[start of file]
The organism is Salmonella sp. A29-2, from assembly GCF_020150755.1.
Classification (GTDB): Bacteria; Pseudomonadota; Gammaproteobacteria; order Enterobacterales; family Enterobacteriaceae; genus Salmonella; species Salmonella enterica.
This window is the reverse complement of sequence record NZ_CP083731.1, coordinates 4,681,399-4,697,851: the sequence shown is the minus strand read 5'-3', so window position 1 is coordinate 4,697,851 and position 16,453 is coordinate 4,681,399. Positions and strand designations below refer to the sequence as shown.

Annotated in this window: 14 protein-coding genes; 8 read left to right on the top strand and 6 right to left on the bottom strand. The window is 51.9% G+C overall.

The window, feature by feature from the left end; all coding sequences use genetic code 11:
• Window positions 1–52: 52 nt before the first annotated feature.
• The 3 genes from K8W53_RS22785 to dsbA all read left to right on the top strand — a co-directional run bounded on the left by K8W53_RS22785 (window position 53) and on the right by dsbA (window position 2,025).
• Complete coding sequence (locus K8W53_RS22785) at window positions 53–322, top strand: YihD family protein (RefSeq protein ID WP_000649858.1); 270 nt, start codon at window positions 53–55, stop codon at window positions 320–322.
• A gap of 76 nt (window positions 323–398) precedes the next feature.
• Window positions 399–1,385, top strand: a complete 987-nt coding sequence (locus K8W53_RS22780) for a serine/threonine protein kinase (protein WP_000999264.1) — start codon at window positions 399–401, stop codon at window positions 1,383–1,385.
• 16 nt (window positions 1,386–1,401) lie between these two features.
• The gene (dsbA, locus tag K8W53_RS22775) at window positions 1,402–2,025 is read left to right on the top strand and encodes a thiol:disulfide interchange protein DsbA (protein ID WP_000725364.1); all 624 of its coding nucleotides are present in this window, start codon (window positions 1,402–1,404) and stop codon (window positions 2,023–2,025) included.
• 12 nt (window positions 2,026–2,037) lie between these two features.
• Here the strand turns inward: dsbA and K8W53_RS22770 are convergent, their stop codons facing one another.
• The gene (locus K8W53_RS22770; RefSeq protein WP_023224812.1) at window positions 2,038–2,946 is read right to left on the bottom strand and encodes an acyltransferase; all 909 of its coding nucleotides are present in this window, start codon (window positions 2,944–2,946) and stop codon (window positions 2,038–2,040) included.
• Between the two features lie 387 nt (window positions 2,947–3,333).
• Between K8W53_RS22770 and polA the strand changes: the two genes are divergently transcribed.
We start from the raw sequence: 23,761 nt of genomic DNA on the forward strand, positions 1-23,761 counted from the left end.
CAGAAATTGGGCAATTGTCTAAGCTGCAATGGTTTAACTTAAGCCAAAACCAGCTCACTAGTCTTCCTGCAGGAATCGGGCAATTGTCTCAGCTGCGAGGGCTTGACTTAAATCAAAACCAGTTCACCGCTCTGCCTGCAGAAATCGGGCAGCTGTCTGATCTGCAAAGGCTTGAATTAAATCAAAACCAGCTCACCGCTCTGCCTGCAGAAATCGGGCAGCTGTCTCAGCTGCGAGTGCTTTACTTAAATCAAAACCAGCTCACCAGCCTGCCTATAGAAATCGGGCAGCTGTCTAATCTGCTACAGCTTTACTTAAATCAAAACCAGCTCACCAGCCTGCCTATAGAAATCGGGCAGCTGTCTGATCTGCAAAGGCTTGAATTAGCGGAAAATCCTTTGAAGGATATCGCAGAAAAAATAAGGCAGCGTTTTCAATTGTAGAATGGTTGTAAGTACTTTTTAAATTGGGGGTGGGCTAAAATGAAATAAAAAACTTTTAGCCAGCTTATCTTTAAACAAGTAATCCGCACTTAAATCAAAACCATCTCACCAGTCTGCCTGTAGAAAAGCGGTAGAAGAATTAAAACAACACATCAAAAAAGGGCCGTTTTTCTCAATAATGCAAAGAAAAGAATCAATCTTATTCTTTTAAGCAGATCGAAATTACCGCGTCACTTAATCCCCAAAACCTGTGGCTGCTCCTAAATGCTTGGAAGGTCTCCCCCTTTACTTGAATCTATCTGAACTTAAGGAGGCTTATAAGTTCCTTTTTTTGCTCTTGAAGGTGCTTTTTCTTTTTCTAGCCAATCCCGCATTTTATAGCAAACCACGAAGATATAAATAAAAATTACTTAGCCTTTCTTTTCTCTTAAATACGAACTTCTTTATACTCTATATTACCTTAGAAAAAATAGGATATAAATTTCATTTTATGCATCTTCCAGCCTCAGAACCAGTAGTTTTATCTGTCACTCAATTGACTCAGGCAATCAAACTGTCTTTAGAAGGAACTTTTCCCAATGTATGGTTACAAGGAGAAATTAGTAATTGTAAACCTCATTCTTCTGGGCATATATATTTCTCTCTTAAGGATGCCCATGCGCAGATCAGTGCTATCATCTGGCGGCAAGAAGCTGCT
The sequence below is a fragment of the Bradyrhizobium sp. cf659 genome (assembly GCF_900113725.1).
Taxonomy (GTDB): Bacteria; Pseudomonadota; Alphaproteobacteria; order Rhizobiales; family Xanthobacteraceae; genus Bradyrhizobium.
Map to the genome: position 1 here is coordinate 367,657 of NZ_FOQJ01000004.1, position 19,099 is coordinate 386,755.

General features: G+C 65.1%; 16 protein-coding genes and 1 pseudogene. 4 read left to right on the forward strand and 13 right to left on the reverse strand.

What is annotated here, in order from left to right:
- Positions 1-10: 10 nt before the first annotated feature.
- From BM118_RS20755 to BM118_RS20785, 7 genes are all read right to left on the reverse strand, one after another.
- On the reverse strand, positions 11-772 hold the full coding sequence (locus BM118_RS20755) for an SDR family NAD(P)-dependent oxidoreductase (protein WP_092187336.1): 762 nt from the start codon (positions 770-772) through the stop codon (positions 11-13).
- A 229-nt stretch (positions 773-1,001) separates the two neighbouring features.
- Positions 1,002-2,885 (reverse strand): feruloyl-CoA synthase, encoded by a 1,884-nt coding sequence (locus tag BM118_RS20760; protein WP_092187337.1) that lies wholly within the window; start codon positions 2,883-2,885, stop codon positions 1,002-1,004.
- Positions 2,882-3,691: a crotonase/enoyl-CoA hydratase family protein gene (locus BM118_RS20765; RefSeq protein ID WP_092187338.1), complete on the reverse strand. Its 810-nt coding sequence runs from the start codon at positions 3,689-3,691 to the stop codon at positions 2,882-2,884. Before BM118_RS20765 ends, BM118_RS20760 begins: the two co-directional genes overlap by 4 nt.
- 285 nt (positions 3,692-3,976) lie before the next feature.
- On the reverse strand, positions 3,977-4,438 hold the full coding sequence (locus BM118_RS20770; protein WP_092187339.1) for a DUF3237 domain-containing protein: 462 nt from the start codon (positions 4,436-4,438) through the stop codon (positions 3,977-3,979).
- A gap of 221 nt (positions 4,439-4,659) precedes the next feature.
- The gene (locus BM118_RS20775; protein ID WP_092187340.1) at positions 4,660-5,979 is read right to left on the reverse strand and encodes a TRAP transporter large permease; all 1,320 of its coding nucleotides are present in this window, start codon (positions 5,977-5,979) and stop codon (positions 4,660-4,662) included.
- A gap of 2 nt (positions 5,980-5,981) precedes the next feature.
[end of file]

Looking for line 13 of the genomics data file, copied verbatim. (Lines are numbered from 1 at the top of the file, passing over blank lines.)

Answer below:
• 12 nt (window positions 2,026–2,037) lie between these two features.